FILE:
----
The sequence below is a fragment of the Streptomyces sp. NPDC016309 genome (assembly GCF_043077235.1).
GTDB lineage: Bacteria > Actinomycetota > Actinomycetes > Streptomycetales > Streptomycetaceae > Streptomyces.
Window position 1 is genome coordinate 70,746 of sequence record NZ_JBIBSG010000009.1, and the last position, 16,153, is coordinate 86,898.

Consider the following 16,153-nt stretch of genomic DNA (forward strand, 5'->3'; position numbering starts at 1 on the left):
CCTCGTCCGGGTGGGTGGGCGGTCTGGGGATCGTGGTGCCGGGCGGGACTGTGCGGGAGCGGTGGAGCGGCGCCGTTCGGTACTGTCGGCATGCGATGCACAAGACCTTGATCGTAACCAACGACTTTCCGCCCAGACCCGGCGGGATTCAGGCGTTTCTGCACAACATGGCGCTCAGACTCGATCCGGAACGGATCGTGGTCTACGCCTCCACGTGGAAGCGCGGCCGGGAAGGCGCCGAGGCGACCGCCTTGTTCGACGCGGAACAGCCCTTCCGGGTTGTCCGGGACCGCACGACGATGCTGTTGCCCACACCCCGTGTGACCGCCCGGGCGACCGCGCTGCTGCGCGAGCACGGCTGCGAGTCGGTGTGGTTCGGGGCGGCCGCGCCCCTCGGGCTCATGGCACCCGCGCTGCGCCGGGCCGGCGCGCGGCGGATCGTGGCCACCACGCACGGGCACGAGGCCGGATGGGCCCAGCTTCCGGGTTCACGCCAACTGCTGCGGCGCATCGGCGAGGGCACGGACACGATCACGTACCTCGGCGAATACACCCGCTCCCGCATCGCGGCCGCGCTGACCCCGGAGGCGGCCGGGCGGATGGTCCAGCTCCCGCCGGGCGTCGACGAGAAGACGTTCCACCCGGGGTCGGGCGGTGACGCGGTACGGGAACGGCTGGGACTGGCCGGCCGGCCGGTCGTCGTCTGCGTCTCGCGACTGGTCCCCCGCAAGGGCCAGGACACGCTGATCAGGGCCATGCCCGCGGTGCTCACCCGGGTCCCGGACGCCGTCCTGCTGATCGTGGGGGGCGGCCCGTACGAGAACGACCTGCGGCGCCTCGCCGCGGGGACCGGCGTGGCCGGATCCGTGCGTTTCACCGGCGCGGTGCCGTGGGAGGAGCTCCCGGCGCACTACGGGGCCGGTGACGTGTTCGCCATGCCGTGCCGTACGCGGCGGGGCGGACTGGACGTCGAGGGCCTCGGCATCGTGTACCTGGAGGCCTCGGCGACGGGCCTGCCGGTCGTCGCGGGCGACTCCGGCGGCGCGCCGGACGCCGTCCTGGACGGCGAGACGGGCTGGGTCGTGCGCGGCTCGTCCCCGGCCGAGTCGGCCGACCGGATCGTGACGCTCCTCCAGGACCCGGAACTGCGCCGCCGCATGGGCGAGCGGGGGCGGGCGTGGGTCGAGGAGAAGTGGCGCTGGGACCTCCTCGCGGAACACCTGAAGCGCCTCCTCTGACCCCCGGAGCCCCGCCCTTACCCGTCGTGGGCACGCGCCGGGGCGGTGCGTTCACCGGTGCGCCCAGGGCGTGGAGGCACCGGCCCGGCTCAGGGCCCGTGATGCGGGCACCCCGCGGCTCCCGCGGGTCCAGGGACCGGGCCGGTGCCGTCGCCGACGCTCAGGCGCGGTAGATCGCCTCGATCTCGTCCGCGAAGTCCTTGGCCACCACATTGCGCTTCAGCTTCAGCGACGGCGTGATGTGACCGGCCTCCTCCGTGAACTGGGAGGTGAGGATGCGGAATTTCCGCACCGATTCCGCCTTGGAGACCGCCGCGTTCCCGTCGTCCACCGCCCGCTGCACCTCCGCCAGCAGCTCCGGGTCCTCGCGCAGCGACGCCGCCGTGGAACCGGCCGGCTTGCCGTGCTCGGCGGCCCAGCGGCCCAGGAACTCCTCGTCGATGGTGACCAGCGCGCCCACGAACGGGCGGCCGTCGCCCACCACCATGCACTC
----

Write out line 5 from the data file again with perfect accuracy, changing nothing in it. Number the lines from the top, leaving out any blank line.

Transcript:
CCTCGTCCGGGTGGGTGGGCGGTCTGGGGATCGTGGTGCCGGGCGGGACTGTGCGGGAGCGGTGGAGCGGCGCCGTTCGGTACTGTCGGCATGCGATGCACAAGACCTTGATCGTAACCAACGACTTTCCGCCCAGACCCGGCGGGATTCAGGCGTTTCTGCACAACATGGCGCTCAGACTCGATCCGGAACGGATCGTGGTCTACGCCTCCACGTGGAAGCGCGGCCGGGAAGGCGCCGAGGCGACCGCCTTGTTCGACGCGGAACAGCCCTTCCGGGTTGTCCGGGACCGCACGACGATGCTGTTGCCCACACCCCGTGTGACCGCCCGGGCGACCGCGCTGCTGCGCGAGCACGGCTGCGAGTCGGTGTGGTTCGGGGCGGCCGCGCCCCTCGGGCTCATGGCACCCGCGCTGCGCCGGGCCGGCGCGCGGCGGATCGTGGCCACCACGCACGGGCACGAGGCCGGATGGGCCCAGCTTCCGGGTTCACGCCAACTGCTGCGGCGCATCGGCGAGGGCACGGACACGATCACGTACCTCGGCGAATACACCCGCTCCCGCATCGCGGCCGCGCTGACCCCGGAGGCGGCCGGGCGGATGGTCCAGCTCCCGCCGGGCGTCGACGAGAAGACGTTCCACCCGGGGTCGGGCGGTGACGCGGTACGGGAACGGCTGGGACTGGCCGGCCGGCCGGTCGTCGTCTGCGTCTCGCGACTGGTCCCCCGCAAGGGCCAGGACACGCTGATCAGGGCCATGCCCGCGGTGCTCACCCGGGTCCCGGACGCCGTCCTGCTGATCGTGGGGGGCGGCCCGTACGAGAACGACCTGCGGCGCCTCGCCGCGGGGACCGGCGTGGCCGGATCCGTGCGTTTCACCGGCGCGGTGCCGTGGGAGGAGCTCCCGGCGCACTACGGGGCCGGTGACGTGTTCGCCATGCCGTGCCGTACGCGGCGGGGCGGACTGGACGTCGAGGGCCTCGGCATCGTGTACCTGGAGGCCTCGGCGACGGGCCTGCCGGTCGTCGCGGGCGACTCCGGCGGCGCGCCGGACGCCGTCCTGGACGGCGAGACGGGCTGGGTCGTGCGCGGCTCGTCCCCGGCCGAGTCGGCCGACCGGATCGTGACGCTCCTCCAGGACCCGGAACTGCGCCGCCGCATGGGCGAGCGGGGGCGGGCGTGGGTCGAGGAGAAGTGGCGCTGGGACCTCCTCGCGGAACACCTGAAGCGCCTCCTCTGACCCCCGGAGCCCCGCCCTTACCCGTCGTGGGCACGCGCCGGGGCGGTGCGTTCACCGGTGCGCCCAGGGCGTGGAGGCACCGGCCCGGCTCAGGGCCCGTGATGCGGGCACCCCGCGGCTCCCGCGGGTCCAGGGACCGGGCCGGTGCCGTCGCCGACGCTCAGGCGCGGTAGATCGCCTCGATCTCGTCCGCGAAGTCCTTGGCCACCACATTGCGCTTCAGCTTCAGCGACGGCGTGATGTGACCGGCCTCCTCCGTGAACTGGGAGGTGAGGATGCGGAATTTCCGCACCGATTCCGCCTTGGAGACCGCCGCGTTCCCGTCGTCCACCGCCCGCTGCACCTCCGCCAGCAGCTCCGGGTCCTCGCGCAGCGACGCCGCCGTGGAACCGGCCGGCTTGCCGTGCTCGGCGGCCCAGCGGCCCAGGAACTCCTCGTCGATGGTGACCAGCGCGCCCACGAACGGGCGGCCGTCGCCCACCACCATGCACTC